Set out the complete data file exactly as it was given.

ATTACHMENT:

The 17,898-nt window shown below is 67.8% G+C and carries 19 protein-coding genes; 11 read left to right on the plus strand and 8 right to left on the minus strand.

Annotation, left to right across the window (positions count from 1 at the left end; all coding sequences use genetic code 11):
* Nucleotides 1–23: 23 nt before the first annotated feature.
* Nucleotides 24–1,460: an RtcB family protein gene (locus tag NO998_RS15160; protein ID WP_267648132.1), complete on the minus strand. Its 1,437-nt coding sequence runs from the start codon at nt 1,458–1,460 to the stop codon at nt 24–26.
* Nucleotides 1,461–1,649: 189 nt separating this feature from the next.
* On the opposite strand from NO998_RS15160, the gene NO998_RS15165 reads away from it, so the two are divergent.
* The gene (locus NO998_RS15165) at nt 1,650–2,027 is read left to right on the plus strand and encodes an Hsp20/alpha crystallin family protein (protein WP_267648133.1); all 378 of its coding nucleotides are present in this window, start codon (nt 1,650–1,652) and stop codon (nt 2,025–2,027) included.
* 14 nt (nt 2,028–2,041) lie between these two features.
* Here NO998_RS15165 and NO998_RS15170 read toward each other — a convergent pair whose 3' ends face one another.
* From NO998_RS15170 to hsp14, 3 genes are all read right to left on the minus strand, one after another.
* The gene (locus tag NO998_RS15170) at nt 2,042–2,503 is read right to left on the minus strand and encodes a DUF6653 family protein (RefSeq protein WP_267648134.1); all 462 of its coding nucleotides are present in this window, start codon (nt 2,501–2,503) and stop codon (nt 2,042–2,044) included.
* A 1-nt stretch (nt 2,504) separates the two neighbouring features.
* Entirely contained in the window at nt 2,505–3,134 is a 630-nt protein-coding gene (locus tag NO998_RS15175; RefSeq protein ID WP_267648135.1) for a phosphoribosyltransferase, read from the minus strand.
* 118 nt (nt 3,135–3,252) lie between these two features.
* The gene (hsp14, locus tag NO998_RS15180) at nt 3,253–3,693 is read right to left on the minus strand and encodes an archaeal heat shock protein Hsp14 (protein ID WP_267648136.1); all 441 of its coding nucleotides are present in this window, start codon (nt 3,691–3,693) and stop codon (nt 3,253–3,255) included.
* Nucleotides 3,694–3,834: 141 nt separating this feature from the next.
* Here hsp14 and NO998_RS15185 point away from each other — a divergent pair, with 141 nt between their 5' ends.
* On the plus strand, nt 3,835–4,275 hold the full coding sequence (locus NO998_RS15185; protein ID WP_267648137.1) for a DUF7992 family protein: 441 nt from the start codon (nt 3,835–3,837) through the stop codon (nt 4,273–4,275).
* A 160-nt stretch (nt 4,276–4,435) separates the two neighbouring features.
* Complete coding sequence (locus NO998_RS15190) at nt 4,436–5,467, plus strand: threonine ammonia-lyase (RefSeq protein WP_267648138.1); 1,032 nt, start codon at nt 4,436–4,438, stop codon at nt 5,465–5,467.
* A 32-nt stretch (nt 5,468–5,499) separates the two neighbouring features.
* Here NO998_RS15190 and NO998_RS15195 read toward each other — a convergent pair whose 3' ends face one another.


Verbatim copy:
The 17,898-nt window shown below is 67.8% G+C and carries 19 protein-coding genes; 11 read left to right on the plus strand and 8 right to left on the minus strand.

Annotation, left to right across the window (positions count from 1 at the left end; all coding sequences use genetic code 11):
* Nucleotides 1–23: 23 nt before the first annotated feature.
* Nucleotides 24–1,460: an RtcB family protein gene (locus tag NO998_RS15160; protein ID WP_267648132.1), complete on the minus strand. Its 1,437-nt coding sequence runs from the start codon at nt 1,458–1,460 to the stop codon at nt 24–26.
* Nucleotides 1,461–1,649: 189 nt separating this feature from the next.
* On the opposite strand from NO998_RS15160, the gene NO998_RS15165 reads away from it, so the two are divergent.
* The gene (locus NO998_RS15165) at nt 1,650–2,027 is read left to right on the plus strand and encodes an Hsp20/alpha crystallin family protein (protein WP_267648133.1); all 378 of its coding nucleotides are present in this window, start codon (nt 1,650–1,652) and stop codon (nt 2,025–2,027) included.
* 14 nt (nt 2,028–2,041) lie between these two features.
* Here NO998_RS15165 and NO998_RS15170 read toward each other — a convergent pair whose 3' ends face one another.
* From NO998_RS15170 to hsp14, 3 genes are all read right to left on the minus strand, one after another.
* The gene (locus tag NO998_RS15170) at nt 2,042–2,503 is read right to left on the minus strand and encodes a DUF6653 family protein (RefSeq protein WP_267648134.1); all 462 of its coding nucleotides are present in this window, start codon (nt 2,501–2,503) and stop codon (nt 2,042–2,044) included.
* A 1-nt stretch (nt 2,504) separates the two neighbouring features.
* Entirely contained in the window at nt 2,505–3,134 is a 630-nt protein-coding gene (locus tag NO998_RS15175; RefSeq protein ID WP_267648135.1) for a phosphoribosyltransferase, read from the minus strand.
* 118 nt (nt 3,135–3,252) lie between these two features.
* The gene (hsp14, locus tag NO998_RS15180) at nt 3,253–3,693 is read right to left on the minus strand and encodes an archaeal heat shock protein Hsp14 (protein ID WP_267648136.1); all 441 of its coding nucleotides are present in this window, start codon (nt 3,691–3,693) and stop codon (nt 3,253–3,255) included.
* Nucleotides 3,694–3,834: 141 nt separating this feature from the next.
* Here hsp14 and NO998_RS15185 point away from each other — a divergent pair, with 141 nt between their 5' ends.
* On the plus strand, nt 3,835–4,275 hold the full coding sequence (locus NO998_RS15185; protein ID WP_267648137.1) for a DUF7992 family protein: 441 nt from the start codon (nt 3,835–3,837) through the stop codon (nt 4,273–4,275).
* A 160-nt stretch (nt 4,276–4,435) separates the two neighbouring features.
* Complete coding sequence (locus NO998_RS15190) at nt 4,436–5,467, plus strand: threonine ammonia-lyase (RefSeq protein WP_267648138.1); 1,032 nt, start codon at nt 4,436–4,438, stop codon at nt 5,465–5,467.
* A 32-nt stretch (nt 5,468–5,499) separates the two neighbouring features.
* Here NO998_RS15190 and NO998_RS15195 read toward each other — a convergent pair whose 3' ends face one another.